UK: HMS Queen Elizabeth to Signal National Awakening

first_img Share this article View post tag: Naval View post tag: Queen View post tag: Defence The launch next summer of HMS Queen Elizabeth, the first of the Royal Navy’s two new carriers, will signal a national awakening to the UK’s continuing authority on the world stage, the First Sea Lord, Admiral Sir George Zambellas, told an audience of experts from the defence and maritime industries today, Tuesday 10 September 2013.The Admiral said:“We await expectantly the rebirth of the United Kingdom’s carrier capability. We look forward to the launch event for HMS Queen Elizabeth next summer, which will be a real moment of national awakening.“Why?“Because she will be the first of two ‘big deck’ aircraft carriers capable of delivering a full spectrum of diplomatic, political and military options.”Speaking at the DSEI (Defence Security and Equipment International) exhibition in London, the First Sea Lord said he wanted to forge a closer relationship with defence industry, set against the backdrop of the UK Government’s commitment to a naval equipment programme which, by early in the next decade, is planned to be nearly half of the defence equipment budget.The Admiral quoted the Prime Minister who has spoken of the UK maintaining the fourth largest defence budget in the world, to equip its armed forces not for the conflicts of the past but for the challenges of today.Admiral Zambellas said this renaissance in the naval equipment programme was fundamental to meeting those challenges and that his ambition was for this genuinely strategic investment to be matched by an equally strategic maritime defence-industrial relationship.The First Sea Lord said:“So how would I characterise the future UK Naval Equipment Programme?“Far from being stopped in the water at a time of austerity and fiscal pressure, the UK is experiencing an extraordinary renewal of its maritime capability.”He added:“And the scale of the UK’s investment in this programme matches the scale of the UK’s ambition to be a genuine international player with real influence and authority in the world.”Although the initial costs of the carrier and other new ship and submarine programmes catch the headlines, the lifespan of these vessels will deliver real value for money to the taxpayer in the long-term.“The reality is that the naval platforms which are being built today will have long life spans – very long life spans.So this longevity delivers real ‘bang for buck,” the Admiral said.He added:“This strategic national investment is linked intrinsically to the Government’s growth and prosperity agendas in a very significant way. In fact, taken as a whole, these core programmes are one of the largest engineering projects in the UK.“Just in the carrier project alone, there are over 100 companies in the UK supply chain. They deliver world class, high-end military capability and the UK defence industry has a tradition of manufacturing excellence in this field.”The First Sea Lord also stressed the importance of innovation to both the Royal Navy and the defence industry.The Admiral said:“The march of technology is remorseless, its options expanding exponentially.“The drumbeat gets ever louder.“In the maritime domain we need to be ready for it.“We need to embrace it and we need to exploit it – because it generates opportunities,”[mappress]Press Release, September 11, 2013; Image: Royal Navy View post tag: Awakening View post tag: Defense Authorities UK: HMS Queen Elizabeth to Signal National Awakening Back to overview,Home naval-today UK: HMS Queen Elizabeth to Signal National Awakening View post tag: National View post tag: Signal September 11, 2013 View post tag: HMS View post tag: Elizabeth View post tag: News by topic View post tag: Navylast_img read more

An electorate that wanted to be heard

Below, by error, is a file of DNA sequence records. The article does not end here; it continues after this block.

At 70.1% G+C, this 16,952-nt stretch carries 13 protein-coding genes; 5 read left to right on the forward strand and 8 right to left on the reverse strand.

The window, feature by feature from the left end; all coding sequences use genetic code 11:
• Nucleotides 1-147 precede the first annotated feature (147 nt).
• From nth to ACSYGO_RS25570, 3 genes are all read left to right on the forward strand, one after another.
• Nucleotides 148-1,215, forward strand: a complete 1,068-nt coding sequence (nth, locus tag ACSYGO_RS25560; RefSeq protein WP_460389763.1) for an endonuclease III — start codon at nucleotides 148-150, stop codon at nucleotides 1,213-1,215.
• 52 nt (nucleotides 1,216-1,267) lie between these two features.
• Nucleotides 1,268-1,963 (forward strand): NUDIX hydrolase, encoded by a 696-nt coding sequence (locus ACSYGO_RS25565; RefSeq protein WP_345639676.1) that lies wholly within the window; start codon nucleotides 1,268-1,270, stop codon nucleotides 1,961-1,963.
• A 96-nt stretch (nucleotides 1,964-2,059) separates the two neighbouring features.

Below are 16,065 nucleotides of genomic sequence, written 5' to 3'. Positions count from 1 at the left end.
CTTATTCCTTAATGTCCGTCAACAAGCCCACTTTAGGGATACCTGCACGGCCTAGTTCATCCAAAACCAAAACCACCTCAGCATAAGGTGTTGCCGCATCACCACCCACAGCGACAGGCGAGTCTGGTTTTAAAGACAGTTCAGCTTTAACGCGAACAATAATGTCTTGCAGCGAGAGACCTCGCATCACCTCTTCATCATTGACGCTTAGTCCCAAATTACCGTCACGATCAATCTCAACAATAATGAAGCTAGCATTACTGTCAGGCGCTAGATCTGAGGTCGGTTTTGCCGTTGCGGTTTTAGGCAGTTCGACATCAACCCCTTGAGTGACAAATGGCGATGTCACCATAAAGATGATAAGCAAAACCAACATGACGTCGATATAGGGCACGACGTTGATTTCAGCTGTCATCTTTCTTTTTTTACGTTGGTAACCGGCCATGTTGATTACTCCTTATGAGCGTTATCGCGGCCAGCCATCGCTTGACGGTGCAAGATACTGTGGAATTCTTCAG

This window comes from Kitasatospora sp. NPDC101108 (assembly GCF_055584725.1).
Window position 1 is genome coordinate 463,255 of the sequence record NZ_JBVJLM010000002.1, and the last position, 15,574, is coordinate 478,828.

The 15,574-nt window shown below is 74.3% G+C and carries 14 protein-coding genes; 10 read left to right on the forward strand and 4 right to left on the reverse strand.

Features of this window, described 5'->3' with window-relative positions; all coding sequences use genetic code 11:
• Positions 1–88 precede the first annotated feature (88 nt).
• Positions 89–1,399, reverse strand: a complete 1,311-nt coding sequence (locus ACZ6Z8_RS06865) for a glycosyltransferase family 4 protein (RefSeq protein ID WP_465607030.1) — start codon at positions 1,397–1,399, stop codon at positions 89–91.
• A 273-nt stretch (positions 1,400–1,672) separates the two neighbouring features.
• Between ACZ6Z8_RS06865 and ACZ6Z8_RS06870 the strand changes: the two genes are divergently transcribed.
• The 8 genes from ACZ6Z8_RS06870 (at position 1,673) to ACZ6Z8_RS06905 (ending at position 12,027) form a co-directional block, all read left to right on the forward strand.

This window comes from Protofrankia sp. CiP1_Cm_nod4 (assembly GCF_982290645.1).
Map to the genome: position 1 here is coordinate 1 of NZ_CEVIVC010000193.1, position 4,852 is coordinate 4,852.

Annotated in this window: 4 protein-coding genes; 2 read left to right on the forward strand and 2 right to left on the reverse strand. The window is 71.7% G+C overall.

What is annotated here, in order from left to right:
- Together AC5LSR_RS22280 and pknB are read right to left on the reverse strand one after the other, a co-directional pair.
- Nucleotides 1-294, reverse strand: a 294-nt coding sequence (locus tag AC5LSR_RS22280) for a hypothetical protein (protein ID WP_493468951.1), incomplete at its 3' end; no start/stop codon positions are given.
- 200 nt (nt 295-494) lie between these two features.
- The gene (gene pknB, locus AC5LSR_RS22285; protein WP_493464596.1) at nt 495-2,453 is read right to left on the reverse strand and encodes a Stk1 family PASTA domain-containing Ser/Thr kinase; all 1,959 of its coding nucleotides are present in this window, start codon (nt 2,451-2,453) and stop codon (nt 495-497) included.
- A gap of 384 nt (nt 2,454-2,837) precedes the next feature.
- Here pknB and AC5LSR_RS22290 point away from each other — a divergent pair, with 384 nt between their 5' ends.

first_imgWith votes still being counted in battleground states, a panel of experts took part in a webcast Wednesday afternoon to begin making sense of the seesawing presidential election, and the participants liked much of what they’d seen.The panelists in the “U.S. Election Debrief,” organized by the Harvard Kennedy School  (HKS), stressed there were silver linings in the election, such as massive turnout and orderly voting processes despite concerns over threats and possible violence.David Gergen, Public Service Professor of Public Leadership at HKS and a onetime aide to presidents of both parties who has been critical of Washington’s increasing incivility, said that even as ballots were still being counted, there were a “number of reasons for hope.”“We had this avalanche of voters who came out to vote,” said Gergen. “We haven’t seen this kind of turnout, and among the people who turned out so heavily were young people, people of color, and far more women. We can be thankful as well that instead of the mayhem that was predicted by some coming out of the immediate election, our streets are peaceful, and officials are counting ballots in a number of states, and it’s a very transparent process.”For Cornell William Brooks, Hauser Professor of the Practice of Nonprofit Organizations and Professor of the Practice of Public Leadership and Social Justice, the high voter turnout, likely the highest in decades even as the country battles a pandemic, was a testament to the courage and commitment of American voters.“At this moment, the country stands divided by class fissures and racial fault lines in the middle of a pandemic, and nevertheless nearly 100 million people cast ballots in the midst of 9 million coronavirus cases and 230,000 coronavirus fatalities” said Brooks. “This is a testament to the intestinal fortitude of people all across the country.” A fraught season for health care Students discuss their hopes and fears for the nation Voting for the first time and in a historic contest. But no pressure Research shows elites, mass media play important role in spreading misinformation on mail-in voter fraud Chan School economist sees peril in shifting branches of government after election center_img Tracing misinformation The Daily Gazette Sign up for daily emails to get the latest Harvard news. Still, the panelists also spoke of their worries about how divided the nation remains, which poses a challenge for the next U.S. president, since he’ll have to deal with a large segment of the population who opposed him.“The idea of ‘us versus them’ and populism in general divides people, not just America,” said Pippa Norris, Paul F. McGuire Lecturer in Comparative Politics at HKS. “People don’t try to listen to the issues; people find reasons to basically justify their support for their party or their  candidate.”Norris said the exit polls highlighted divergent views among voters in their political identities and expectations for a leader.“If you thought the president was important to unite the country, you voted for Biden, and if you thought it was important to have a strong leader, you voted for Trump,” said Norris. “If you thought that COVID was important, you voted for Biden, and if you thought that rebuilding the economy was important, you voted for Trump. We’ve got two different visions, and it’s very difficult for any leader or any organization to move forward.”The panelists also criticized the Electoral College, which awards all of a state’s support to the winner of a majority of its votes, as an anachronistic institution that “stands in the way of the popular vote.” Some panelists called for its dissolution.The panelists also expressed surprise and shock at the failure of pollsters, some of whom had been forecasting a “blue wave” and an easy victory for the Democratic Party instead of the close presidential race that played out. There were similar polling discrepancies in 2016. But for Archon Fung, Winthrop Laflin McCormack Professor of Citizenship and Self-Government, there was a bigger surprise.“Some people in blue precincts were holding in their heads the idea that the pandemic or the racial reckoning would have woken up enough people to ‘come to their senses’ and reject Trumpism, and we’d return to some sort of normal,” said Fung. “The surprise is that a lot of America is not the America that at least those people in blue precincts thought it was.”Hosted by HKS Dean Douglas Elmendorf, Don K. Price Professor of Public Policy at the Kennedy School, and moderated by Nancy Gibbs, Lombard Director of the Shorenstein Center and Visiting Edward R. Murrow Professor of the Practice of Press, Politics and Public Policy, the panel drew more than 500 viewers. Relatedlast_img read more